Action bedding


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rajb123
March 8, 2011, 11:21 AM
...anybody doing this for increased accuracy?

What materials are you using?

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MtnCreek
March 8, 2011, 11:25 AM
What type of rifle? Does it have factory stock?

rajb123
March 8, 2011, 01:58 PM
cz 452 rim fire - wood stock bull barrel.

huntershooter
March 8, 2011, 03:36 PM
I'd shoot it before I modified anything. My 452 shot 3/8" @ 50 yds. with a trigger "tweak" only.
For bedding I use Brownells "Acruglass".

pdawg.shooter
March 8, 2011, 03:48 PM
I prefer Devcon "Plastic Steel". Harder, stronger and more chemical resistant than Accraglass.

Rancho Relaxo
March 8, 2011, 04:02 PM
I have bedded my 425 (and one of my 527s). Both are pretty straightforward. Rimfirecentral has lots of info on bedding a 452, definitely worth your time to check it out. On both cases I haven't seen a huge different in accuracy, but they were both extraordinarily accurate to begin with.

natman
March 9, 2011, 03:22 AM
For bedding you want Accraglas GEL. It has the consistency of warm peanut butter so it's easier to work with. Regular Accraglas is too thin for bedding.

Use Johnson's Paste Wax or Kiwi Neutral shoe polish for a release agent.

How much of an improvement bedding makes depends on how bad the original bedding is. I have had it make a day and night difference. OTOH, I've had a few guns where the factory bedding was so good I didn't bother. Those are rare.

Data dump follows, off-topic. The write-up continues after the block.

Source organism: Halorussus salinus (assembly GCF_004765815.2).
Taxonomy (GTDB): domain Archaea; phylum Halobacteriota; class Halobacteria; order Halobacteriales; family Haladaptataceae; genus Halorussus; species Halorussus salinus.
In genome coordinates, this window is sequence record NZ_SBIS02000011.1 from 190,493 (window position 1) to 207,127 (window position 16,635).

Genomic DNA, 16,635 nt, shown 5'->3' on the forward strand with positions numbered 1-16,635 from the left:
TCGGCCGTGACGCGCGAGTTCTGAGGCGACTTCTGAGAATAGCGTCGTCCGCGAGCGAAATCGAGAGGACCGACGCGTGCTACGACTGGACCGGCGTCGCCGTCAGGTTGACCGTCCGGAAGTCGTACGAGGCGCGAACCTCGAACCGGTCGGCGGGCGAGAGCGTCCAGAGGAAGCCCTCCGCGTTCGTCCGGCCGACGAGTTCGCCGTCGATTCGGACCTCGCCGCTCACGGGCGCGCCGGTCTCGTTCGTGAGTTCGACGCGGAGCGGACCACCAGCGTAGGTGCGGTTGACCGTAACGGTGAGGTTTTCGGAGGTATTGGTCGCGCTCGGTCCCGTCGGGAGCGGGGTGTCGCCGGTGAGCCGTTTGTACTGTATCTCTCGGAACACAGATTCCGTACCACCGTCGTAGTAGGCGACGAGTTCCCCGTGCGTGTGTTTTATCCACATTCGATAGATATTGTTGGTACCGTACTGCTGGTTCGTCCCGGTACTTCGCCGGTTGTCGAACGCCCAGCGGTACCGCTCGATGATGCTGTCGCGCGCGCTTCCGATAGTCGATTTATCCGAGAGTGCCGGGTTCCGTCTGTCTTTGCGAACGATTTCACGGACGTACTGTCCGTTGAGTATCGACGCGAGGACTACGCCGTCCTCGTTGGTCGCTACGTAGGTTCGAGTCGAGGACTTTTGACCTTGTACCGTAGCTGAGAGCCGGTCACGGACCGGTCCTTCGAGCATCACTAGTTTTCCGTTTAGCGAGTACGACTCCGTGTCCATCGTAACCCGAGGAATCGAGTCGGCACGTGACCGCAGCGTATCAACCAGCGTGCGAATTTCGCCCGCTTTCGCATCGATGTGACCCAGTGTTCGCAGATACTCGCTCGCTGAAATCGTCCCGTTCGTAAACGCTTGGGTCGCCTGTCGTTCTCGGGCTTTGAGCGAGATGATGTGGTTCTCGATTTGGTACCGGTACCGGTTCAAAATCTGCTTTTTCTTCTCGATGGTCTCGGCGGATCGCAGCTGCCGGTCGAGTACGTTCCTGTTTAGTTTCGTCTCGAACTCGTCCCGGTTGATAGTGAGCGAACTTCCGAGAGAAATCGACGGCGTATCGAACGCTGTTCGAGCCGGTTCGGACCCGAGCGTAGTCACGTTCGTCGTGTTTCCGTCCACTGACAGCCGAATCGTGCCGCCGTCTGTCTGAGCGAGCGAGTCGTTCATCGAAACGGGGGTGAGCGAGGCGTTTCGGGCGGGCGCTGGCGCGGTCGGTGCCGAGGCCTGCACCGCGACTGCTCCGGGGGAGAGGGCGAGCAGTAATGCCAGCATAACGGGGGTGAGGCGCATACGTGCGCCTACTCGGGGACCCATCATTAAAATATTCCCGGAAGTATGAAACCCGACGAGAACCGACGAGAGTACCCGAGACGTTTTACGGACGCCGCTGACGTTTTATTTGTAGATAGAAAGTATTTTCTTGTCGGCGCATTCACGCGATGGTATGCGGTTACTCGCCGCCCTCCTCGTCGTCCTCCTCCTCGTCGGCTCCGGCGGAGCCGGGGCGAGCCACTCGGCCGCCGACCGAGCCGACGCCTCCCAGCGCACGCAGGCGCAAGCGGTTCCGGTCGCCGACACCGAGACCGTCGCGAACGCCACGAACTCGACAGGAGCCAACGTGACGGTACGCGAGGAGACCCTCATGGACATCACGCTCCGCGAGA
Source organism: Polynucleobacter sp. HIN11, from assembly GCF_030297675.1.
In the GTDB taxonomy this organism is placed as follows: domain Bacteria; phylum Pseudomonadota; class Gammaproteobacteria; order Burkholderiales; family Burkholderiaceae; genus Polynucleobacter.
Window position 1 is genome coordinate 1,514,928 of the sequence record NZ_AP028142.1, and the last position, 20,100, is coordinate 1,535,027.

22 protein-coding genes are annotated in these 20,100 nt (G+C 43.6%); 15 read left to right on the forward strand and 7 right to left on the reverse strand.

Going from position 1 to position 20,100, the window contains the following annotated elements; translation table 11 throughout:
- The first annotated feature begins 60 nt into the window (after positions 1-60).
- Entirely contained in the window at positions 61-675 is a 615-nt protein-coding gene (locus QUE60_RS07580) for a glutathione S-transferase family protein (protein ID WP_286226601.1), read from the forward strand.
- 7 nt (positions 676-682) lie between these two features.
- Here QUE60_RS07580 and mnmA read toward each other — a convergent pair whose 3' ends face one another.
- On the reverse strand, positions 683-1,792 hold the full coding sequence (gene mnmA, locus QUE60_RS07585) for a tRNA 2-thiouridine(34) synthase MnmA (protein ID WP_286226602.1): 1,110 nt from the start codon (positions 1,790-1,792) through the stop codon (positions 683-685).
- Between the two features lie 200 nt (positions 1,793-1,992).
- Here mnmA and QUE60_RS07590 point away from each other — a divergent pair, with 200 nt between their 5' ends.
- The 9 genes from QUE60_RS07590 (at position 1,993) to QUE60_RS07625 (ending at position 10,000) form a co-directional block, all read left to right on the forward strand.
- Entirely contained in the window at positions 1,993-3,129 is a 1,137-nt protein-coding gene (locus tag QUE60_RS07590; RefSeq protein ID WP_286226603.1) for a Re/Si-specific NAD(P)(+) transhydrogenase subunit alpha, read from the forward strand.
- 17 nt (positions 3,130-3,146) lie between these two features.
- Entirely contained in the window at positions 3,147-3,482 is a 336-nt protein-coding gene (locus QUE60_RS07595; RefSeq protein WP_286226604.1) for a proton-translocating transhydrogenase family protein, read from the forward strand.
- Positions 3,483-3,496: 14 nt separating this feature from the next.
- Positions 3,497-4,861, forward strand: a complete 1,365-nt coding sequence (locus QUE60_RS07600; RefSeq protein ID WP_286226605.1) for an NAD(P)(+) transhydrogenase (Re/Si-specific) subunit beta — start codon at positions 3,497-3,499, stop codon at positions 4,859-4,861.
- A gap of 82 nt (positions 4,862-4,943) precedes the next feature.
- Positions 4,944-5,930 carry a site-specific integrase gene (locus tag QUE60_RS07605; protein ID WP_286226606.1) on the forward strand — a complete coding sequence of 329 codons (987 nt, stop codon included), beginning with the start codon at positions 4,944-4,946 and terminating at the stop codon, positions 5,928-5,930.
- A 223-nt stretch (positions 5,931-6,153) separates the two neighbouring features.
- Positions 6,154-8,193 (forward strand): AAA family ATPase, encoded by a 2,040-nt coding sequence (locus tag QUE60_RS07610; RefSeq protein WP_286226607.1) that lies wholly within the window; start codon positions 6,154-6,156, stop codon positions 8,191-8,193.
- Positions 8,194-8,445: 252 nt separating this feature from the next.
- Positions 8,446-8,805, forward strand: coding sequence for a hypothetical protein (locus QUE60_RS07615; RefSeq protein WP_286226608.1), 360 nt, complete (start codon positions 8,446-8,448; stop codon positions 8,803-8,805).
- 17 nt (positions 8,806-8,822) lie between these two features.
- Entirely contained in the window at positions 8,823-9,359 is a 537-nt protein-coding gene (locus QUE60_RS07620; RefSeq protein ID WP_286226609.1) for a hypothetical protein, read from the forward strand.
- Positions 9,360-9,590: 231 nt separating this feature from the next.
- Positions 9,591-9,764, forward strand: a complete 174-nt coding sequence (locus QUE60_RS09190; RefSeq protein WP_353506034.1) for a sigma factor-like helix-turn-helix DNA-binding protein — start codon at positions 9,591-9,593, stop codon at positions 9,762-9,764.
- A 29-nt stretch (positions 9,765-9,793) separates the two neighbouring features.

D*N*R*
March 9, 2011, 08:51 AM
I did a acc.glass gel job on my boyd stock .17 HMR and it looks like the wood expanded away from the glass. Theres a slight gap. Middle of the bedding both sides. Thing is it shoots as good or better than ever? I just wonder if the glass doesnt expand ect. but the wood does how this doesnt happen all the time.:confused:

Sunray
March 9, 2011, 09:28 AM
"...Regular Acraglas is too thin for bedding..." Don't be daft.
"...shoot it before..." Absolutely. Find the ammo it shoots best first too.

243winxb
March 9, 2011, 10:57 AM
For wood stocks & crack repairs - Brownells "Acruglass" Make dams with puddy/clay/tape to keep it from flowing where you dont want it.

petrey10
March 9, 2011, 11:16 AM
i would use Devcon Plastic Steel Puty if it were me... second option would be the acruglass GEL.... other than that I wouldn't use other stuff just bc it is sooo runny

BrocLuno
March 9, 2011, 11:39 AM
In all cases getting a good glass to wood bond is critical. If the glass and wood are separating, that means you have a contamination layer in between. Wherever you plan to make a glass to wood bond, that area has to be clean and oil/wax free. That's really hard to do in some cases. Almost better to take the Dremmel and grind away material so you know you are into fresh stock material before making the bed. Also, leaving a rough surface is a good idea to aid in adhesion.